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Time to remember Gladys - one of the brave Norwich air raid wardens

PUBLISHED: 11:29 20 April 2012

Gladys Clayden

Gladys Clayden

Archant

Let's honour Gladys Clayden - who, with her twin Helen, helped to save others as the bombs dropped on wartime Norwich.

They were among the all-too often forgotten heroes of the second world war – identical twins Helen and Gladys Clayden who were air raid wardens in Norwich when the city was under attack.

The daughters of Thorpe St Andrew police officer Ernest Clayden put their own lives on the line as the city burned in the wave of savage air raids which caused death and destruction in the early 1940s.

Helen, who became Mrs Ward, died in 2000 – and now her beloved sister Gladys, who never married, has passed on at the age of 97.

Although she lived at Knebworth with her sister, her heart was in Norwich – her home and the city she loved. Wherever they lived the twins were also proud to be Norwich “gals.”

They were born during the first world war in a police cottage at the bottom of Thunder Lane.

Father left when they were six months old and their mother Alice brought them, and sisters Ada and Eve, up in a two up/two down terrace house in Vincent Road, with a privy at the end of the garden.

The twins went to Thorpe Hamlet Primary School and then on to Stuart Central in Nelson Street and later Duke Street (now part of the Norwich University College of the Arts).

Gladys’ first job was at Surrey Street post office where she cycled around Norwich delivering Christmas card catalogues. Then she had a Saturday job at Woolworth’s.

During the war the sisters were ARP wardens based in the post at Britannia Road. In the photograph, taken in the summer of 1940, Gladys is on the second row, fourth from the left, next to her twin Helen.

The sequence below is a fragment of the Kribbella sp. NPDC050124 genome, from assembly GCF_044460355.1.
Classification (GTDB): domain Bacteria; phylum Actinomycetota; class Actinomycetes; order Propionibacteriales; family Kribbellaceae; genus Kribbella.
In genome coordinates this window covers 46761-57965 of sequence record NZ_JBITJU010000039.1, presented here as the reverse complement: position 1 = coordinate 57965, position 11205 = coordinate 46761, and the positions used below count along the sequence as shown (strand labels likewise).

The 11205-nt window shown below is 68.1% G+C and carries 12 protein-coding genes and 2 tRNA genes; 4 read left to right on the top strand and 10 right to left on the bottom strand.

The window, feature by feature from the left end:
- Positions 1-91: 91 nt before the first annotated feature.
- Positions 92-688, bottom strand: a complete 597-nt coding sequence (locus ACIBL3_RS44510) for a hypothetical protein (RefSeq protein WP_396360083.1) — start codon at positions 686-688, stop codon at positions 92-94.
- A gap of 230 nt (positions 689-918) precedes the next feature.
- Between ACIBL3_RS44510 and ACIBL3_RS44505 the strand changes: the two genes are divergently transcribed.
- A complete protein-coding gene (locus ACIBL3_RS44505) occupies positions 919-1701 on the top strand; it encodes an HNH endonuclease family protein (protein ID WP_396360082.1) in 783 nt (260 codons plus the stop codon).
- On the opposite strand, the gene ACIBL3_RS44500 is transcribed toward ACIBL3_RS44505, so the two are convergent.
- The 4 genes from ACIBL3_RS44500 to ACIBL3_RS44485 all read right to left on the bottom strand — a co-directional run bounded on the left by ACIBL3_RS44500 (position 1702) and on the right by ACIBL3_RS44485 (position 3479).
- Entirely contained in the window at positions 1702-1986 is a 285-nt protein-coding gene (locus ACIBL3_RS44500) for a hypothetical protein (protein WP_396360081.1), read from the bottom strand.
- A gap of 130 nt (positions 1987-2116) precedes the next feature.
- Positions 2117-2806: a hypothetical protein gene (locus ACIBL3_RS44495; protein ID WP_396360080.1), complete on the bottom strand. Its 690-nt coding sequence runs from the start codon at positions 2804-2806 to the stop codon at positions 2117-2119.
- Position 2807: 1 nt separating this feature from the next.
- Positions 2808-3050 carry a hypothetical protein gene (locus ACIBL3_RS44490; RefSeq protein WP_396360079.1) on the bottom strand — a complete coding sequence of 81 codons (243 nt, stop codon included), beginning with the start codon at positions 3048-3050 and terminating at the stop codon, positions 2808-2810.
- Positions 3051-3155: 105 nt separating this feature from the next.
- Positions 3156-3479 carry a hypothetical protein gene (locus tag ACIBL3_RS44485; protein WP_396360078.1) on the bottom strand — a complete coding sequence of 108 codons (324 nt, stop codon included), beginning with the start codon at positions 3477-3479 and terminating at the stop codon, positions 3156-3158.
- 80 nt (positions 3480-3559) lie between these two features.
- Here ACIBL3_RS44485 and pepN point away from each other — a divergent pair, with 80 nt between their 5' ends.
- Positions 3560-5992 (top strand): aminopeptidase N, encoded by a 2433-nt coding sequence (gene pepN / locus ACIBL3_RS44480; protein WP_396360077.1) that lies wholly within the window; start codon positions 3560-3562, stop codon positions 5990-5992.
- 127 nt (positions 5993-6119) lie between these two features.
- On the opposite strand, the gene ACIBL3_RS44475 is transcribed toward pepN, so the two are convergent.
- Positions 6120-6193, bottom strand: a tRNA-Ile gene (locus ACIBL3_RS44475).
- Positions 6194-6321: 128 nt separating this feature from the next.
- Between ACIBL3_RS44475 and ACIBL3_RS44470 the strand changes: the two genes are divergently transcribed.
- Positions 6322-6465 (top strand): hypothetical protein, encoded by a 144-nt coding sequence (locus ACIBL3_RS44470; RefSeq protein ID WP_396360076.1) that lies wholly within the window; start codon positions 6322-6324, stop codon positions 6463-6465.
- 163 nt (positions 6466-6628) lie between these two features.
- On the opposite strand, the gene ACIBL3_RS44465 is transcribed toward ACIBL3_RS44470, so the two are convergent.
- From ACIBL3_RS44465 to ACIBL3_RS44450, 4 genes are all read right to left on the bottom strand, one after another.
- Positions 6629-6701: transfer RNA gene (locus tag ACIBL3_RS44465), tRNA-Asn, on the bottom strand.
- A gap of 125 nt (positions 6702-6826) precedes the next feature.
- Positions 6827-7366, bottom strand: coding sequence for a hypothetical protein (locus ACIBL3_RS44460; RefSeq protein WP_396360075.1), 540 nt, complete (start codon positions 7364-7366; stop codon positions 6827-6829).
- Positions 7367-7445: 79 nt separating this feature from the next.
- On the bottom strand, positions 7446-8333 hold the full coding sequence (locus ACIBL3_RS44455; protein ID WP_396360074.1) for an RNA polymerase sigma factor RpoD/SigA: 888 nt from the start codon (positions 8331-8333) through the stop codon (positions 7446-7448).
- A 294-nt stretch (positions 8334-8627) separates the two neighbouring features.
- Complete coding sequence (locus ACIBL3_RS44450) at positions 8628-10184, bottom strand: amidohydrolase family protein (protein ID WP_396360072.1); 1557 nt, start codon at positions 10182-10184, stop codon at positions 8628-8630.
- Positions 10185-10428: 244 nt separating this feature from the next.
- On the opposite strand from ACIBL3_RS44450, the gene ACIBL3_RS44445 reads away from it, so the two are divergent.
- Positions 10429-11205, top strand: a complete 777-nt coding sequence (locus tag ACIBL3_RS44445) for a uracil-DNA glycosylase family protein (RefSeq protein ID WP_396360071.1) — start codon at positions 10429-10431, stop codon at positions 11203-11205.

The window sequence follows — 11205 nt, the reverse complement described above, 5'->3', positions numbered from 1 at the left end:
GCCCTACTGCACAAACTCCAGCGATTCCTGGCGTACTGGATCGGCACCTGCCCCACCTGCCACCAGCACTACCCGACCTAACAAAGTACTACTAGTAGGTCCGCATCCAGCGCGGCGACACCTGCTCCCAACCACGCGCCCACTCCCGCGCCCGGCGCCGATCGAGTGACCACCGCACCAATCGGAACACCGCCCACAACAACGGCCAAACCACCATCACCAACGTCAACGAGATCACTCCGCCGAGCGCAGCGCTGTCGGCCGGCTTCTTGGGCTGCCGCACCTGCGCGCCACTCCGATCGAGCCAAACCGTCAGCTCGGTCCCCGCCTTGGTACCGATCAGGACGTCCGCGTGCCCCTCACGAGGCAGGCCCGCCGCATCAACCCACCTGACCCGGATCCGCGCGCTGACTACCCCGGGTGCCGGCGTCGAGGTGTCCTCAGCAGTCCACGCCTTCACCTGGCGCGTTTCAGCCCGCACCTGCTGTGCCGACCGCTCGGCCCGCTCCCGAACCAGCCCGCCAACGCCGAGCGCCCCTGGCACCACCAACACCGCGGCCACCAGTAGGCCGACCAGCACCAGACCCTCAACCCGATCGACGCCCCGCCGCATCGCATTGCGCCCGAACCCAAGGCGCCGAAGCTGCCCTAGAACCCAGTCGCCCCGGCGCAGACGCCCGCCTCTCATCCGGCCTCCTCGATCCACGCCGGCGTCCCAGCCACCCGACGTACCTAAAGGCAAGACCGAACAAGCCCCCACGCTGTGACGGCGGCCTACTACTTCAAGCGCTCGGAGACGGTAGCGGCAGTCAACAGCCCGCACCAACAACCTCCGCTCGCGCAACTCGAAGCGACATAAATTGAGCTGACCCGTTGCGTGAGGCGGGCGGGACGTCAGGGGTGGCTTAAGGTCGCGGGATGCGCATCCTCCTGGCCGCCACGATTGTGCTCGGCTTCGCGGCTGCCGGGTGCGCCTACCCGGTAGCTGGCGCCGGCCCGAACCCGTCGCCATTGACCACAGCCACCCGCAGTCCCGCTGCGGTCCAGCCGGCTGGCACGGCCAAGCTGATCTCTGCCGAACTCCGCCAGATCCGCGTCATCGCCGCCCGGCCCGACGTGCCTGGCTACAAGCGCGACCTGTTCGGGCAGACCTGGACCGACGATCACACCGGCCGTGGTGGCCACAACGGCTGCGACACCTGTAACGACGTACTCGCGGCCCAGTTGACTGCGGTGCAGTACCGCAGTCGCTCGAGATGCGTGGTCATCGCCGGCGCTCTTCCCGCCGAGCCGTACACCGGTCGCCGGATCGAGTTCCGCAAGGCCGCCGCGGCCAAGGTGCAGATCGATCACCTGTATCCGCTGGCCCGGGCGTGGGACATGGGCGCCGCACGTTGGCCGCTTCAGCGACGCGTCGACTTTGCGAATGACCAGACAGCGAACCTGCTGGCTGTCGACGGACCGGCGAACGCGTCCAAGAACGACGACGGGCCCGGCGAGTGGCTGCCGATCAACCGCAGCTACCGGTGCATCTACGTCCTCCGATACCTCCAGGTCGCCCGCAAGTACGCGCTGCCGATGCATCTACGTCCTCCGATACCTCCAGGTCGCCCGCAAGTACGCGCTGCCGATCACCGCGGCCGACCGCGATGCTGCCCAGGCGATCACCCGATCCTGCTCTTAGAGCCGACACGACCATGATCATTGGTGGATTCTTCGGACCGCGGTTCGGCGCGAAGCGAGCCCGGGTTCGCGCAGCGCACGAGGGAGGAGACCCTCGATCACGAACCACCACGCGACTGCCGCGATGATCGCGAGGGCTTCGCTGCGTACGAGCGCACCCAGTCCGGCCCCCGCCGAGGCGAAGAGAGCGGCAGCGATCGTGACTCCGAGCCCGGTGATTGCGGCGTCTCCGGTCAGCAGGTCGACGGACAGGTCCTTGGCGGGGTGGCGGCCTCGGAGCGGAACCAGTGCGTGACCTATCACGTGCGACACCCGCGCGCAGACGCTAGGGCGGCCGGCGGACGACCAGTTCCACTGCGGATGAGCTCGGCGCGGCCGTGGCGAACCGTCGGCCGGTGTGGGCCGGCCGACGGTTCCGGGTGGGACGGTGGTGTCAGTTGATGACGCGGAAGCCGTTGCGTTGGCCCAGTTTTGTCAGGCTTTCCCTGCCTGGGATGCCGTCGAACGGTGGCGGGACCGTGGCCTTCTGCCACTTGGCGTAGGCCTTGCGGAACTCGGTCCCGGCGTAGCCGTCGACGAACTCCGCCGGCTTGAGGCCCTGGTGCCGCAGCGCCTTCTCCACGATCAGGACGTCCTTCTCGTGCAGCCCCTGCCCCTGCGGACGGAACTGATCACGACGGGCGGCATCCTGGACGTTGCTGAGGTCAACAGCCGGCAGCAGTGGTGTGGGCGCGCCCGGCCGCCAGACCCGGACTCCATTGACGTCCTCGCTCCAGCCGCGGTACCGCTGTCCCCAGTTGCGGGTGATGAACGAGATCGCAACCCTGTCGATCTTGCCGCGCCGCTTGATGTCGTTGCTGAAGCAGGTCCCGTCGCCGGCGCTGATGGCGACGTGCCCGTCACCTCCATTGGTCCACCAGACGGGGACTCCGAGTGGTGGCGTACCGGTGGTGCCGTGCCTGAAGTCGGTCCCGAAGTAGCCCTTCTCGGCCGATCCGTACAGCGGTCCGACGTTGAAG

They also worked as hostesses at the NAAFI club in Norwich.

“We used to write letters for the servicemen and play records for them in the quiet room where they would go to be on their own if they were stressed,” Gladys told me back in 1995.

“When there were dances at the air bases we used to go to them, but we were always taken home by taxi. We were not supposed to fraternise too much,” she added.

Gladys did fall for an airman. At one stage it looked as if it could lead to marriage but he was killed on a bombing raid and she never married – spending most of her life with her sister and her family – becoming like a second mother to Martyn and Jill.

Before they left Norwich, the pair of them worked at the offices of Eastern Counties Newspapers (now Archant) taking down reports of football matches over the phone for the Pink ‘Un.

She also worked in the shoe trade at Sextons and Southalls – also for British Rail in Norwich.

Gladys moved with Helen and her family to Enfield, Malvern, where they both worked at the Royal Radar Establishment, and Hitchin before the pair of them settled at Knebworth.

Helen died in 2000 aged 85 at which time Gladys had the stair-lift removed, saying “she wouldn’t need that thing”.

She continued living alone, looking after herself until two years ago when, following a fall, she moved into a residential home. She died of pneumonia at 4am on April 4.

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